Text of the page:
Pi’erre Bourne is most commonly known as the producer of rap’s newest generation of talent. The “Yo Pi’erre you wanna come out here” producer tag, which Bourne sampled from an episode of the “Jamie Foxx Show,” has become an iconic introduction on Billboard hits such as Playboi Carti’s “Magnolia” and “Bean (Kobe)” by Lil Uzi Vert featuring Chief Keef. Bourne’s own rap career has been largely overshadowed by his beat-making and production, but the fourth installment in his “The Life of Pi’erre” (“TLOP”) series peaked just outside the Billboard Top 100, which was dramatically better than the moderate SoundCloud success of the previous “The Life of Pi’erre” installments. Since then, Bourne’s clout as an artist has risen tremendously and when he announced the release of “The Life of Pi’erre 5,” it made waves across the hip-hop community — at least for the younger generation.
“The Life of Pi’erre 5” is an album with 16 tracks spanning about an hour of playtime, so for those who want to know which tracks are worth the listen, here is a short assessment of each song.
Bourne introduces the project with a call from his grandma, who asks when he’ll be coming back to his hometown of Columbia, South Carolina. The call ends with his grandma telling him she needs a cheap car to ride around in. This call represents a few themes across the album, including Bourne’s come-up, constantly being on the road and feeling disconnected from his family back home.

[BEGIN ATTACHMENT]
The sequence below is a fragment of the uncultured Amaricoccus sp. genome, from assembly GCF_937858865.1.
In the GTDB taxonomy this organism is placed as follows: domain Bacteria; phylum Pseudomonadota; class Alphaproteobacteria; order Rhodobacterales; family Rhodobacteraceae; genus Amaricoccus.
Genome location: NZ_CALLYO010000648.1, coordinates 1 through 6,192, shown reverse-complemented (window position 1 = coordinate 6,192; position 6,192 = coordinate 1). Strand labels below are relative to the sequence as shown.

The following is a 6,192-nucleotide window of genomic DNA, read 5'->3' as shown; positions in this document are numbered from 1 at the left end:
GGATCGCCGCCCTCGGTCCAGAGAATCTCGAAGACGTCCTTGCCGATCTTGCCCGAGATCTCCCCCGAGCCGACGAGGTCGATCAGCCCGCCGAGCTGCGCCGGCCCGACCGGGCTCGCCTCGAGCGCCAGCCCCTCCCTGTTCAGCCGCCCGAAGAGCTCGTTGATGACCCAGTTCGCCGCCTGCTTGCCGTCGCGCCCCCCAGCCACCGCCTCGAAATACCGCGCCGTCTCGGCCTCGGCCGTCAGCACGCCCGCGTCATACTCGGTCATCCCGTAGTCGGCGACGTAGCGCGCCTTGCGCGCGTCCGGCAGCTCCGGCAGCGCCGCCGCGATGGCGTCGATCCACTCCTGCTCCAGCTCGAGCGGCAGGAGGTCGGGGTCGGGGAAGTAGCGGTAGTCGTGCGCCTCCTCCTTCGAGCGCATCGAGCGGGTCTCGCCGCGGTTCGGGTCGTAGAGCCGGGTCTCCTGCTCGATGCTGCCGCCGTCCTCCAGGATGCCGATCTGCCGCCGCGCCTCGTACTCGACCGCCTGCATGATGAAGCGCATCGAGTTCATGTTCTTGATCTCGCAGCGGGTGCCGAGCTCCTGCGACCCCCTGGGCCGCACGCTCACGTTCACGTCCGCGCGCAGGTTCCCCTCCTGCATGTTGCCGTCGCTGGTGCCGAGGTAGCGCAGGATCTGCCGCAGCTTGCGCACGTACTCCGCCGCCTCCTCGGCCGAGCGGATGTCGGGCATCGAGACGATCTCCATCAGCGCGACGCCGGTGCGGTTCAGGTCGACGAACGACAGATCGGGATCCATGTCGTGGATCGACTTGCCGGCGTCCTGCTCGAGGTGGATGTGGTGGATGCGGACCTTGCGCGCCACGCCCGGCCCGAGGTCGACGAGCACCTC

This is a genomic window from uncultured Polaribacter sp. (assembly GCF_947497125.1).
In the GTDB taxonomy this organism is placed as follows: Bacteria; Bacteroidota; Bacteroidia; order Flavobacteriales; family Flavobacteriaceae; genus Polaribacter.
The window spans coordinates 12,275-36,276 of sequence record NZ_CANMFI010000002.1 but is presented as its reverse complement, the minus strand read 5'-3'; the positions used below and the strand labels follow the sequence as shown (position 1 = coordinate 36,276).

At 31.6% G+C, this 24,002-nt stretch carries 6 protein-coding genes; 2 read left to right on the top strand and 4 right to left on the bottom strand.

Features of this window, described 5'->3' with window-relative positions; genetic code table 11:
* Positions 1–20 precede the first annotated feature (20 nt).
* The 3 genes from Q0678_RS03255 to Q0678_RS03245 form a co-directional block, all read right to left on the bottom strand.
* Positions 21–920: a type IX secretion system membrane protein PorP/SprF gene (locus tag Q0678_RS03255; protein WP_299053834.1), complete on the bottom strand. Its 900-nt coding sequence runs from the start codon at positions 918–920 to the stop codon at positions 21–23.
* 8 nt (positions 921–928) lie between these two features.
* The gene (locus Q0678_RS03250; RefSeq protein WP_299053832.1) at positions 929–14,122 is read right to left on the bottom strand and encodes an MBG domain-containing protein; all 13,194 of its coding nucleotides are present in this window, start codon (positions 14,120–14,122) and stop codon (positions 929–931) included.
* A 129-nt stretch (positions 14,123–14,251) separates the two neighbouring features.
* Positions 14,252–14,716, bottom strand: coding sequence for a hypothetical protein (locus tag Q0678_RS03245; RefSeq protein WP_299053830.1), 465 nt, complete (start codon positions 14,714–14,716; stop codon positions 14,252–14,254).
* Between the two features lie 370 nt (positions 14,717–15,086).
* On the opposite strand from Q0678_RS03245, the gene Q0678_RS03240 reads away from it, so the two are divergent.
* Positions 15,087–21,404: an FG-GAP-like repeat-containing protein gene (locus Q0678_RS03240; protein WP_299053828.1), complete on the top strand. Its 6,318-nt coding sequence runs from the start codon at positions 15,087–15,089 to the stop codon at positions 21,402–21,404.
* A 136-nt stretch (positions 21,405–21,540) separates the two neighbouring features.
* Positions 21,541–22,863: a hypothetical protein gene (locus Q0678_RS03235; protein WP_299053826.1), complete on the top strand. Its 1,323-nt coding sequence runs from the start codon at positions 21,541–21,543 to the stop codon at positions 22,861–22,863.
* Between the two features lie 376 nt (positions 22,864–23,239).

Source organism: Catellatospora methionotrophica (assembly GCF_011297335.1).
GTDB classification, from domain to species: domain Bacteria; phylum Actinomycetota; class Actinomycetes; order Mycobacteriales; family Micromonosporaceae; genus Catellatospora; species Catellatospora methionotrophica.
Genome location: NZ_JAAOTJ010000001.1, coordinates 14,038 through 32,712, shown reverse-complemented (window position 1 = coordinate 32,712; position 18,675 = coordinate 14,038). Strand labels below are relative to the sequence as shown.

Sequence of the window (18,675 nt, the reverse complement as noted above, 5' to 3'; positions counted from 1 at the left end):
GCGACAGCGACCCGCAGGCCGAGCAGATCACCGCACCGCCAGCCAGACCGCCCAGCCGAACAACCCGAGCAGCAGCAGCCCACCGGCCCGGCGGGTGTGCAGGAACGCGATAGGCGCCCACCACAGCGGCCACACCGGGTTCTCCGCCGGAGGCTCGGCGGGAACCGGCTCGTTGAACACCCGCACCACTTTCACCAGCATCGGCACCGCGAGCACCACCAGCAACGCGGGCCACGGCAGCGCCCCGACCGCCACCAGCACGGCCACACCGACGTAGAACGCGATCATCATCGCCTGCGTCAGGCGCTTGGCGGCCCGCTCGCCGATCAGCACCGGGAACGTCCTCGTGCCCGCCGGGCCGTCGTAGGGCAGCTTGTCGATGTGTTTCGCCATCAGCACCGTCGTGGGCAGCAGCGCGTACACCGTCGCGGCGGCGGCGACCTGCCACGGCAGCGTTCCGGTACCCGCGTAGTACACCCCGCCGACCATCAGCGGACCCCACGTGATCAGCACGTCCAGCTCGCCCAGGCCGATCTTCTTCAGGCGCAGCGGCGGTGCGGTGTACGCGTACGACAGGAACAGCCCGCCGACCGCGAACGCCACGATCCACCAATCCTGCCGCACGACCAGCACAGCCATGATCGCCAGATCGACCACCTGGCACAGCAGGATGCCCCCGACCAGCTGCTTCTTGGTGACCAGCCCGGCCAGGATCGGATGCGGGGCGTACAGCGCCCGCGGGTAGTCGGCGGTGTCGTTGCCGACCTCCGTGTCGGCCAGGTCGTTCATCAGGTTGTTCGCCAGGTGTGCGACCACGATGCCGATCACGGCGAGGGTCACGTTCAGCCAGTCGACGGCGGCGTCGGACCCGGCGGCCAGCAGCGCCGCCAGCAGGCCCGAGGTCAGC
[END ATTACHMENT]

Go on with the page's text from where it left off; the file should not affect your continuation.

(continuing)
2. “Switch Lanes”
While a leaked version of this song has amassed millions of streams on SoundCloud, it is still an exciting addition to the album. Unfortunately, the Playboi Carti feature is a bit underwhelming and the hype around the song would most likely have been much larger if the leak hadn’t become so popular.
The third song off the project is a clear highlight. Pierre’s wordplay is at its finest here, with fewer unnecessarily repetitive lyrics and more interesting flows than usual.
This track provides an ethereal video game beat mix with a plethora of witty Bourne one-liners.
Bourne comes with a flow similar to Lil Yachty — laid back as if he’s almost not trying. This nonchalant style can be a vibe, but its low-energy chorus leaves the song feeling unresolved.
6. “Biology 101”
A funky bop with a more creative flow than other songs off of “The Life of Pi’erre 5,” “Biology 101” is unfortunately overwhelmed by the repetitiveness of the hook.
This song offers a weak chorus combined with more serious lyrics in the verses about Bourne’s dreams growing up, hate from other rappers and stories about helping his family and friends. Bourne raps, “That’s so raven with the grind you know I got these visions.”
8. “Sossboy 2”
“Sossboy 2” is perhaps the best of the singles to come off the album. High energy lyrics from Bourne act as back-to-back jabs on the beat, with great replay value. The beat is also excellent, high energy and disorienting. Uzi walked on the track, killing his features as usual, but the pace of the song is so fast it would have been nice if the tempo changed at some point in the four-minute song.